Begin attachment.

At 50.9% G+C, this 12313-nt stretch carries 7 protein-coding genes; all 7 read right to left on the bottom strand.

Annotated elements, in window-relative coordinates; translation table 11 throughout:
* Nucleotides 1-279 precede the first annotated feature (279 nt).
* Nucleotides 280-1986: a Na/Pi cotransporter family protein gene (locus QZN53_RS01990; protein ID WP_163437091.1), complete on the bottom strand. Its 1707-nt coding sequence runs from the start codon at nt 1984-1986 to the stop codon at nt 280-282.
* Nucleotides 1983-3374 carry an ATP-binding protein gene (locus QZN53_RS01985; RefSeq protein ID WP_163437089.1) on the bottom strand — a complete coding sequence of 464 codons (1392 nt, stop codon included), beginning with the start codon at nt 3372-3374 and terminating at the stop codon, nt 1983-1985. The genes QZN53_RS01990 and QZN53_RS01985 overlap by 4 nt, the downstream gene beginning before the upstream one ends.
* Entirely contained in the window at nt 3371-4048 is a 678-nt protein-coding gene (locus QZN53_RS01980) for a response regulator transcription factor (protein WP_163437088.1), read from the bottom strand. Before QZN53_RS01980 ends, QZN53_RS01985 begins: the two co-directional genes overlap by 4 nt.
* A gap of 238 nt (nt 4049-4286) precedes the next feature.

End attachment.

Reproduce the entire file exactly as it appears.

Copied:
At 50.9% G+C, this 12313-nt stretch carries 7 protein-coding genes; all 7 read right to left on the bottom strand.

Annotated elements, in window-relative coordinates; translation table 11 throughout:
* Nucleotides 1-279 precede the first annotated feature (279 nt).
* Nucleotides 280-1986: a Na/Pi cotransporter family protein gene (locus QZN53_RS01990; protein ID WP_163437091.1), complete on the bottom strand. Its 1707-nt coding sequence runs from the start codon at nt 1984-1986 to the stop codon at nt 280-282.
* Nucleotides 1983-3374 carry an ATP-binding protein gene (locus QZN53_RS01985; RefSeq protein ID WP_163437089.1) on the bottom strand — a complete coding sequence of 464 codons (1392 nt, stop codon included), beginning with the start codon at nt 3372-3374 and terminating at the stop codon, nt 1983-1985. The genes QZN53_RS01990 and QZN53_RS01985 overlap by 4 nt, the downstream gene beginning before the upstream one ends.
* Entirely contained in the window at nt 3371-4048 is a 678-nt protein-coding gene (locus QZN53_RS01980) for a response regulator transcription factor (protein WP_163437088.1), read from the bottom strand. Before QZN53_RS01980 ends, QZN53_RS01985 begins: the two co-directional genes overlap by 4 nt.
* A gap of 238 nt (nt 4049-4286) precedes the next feature.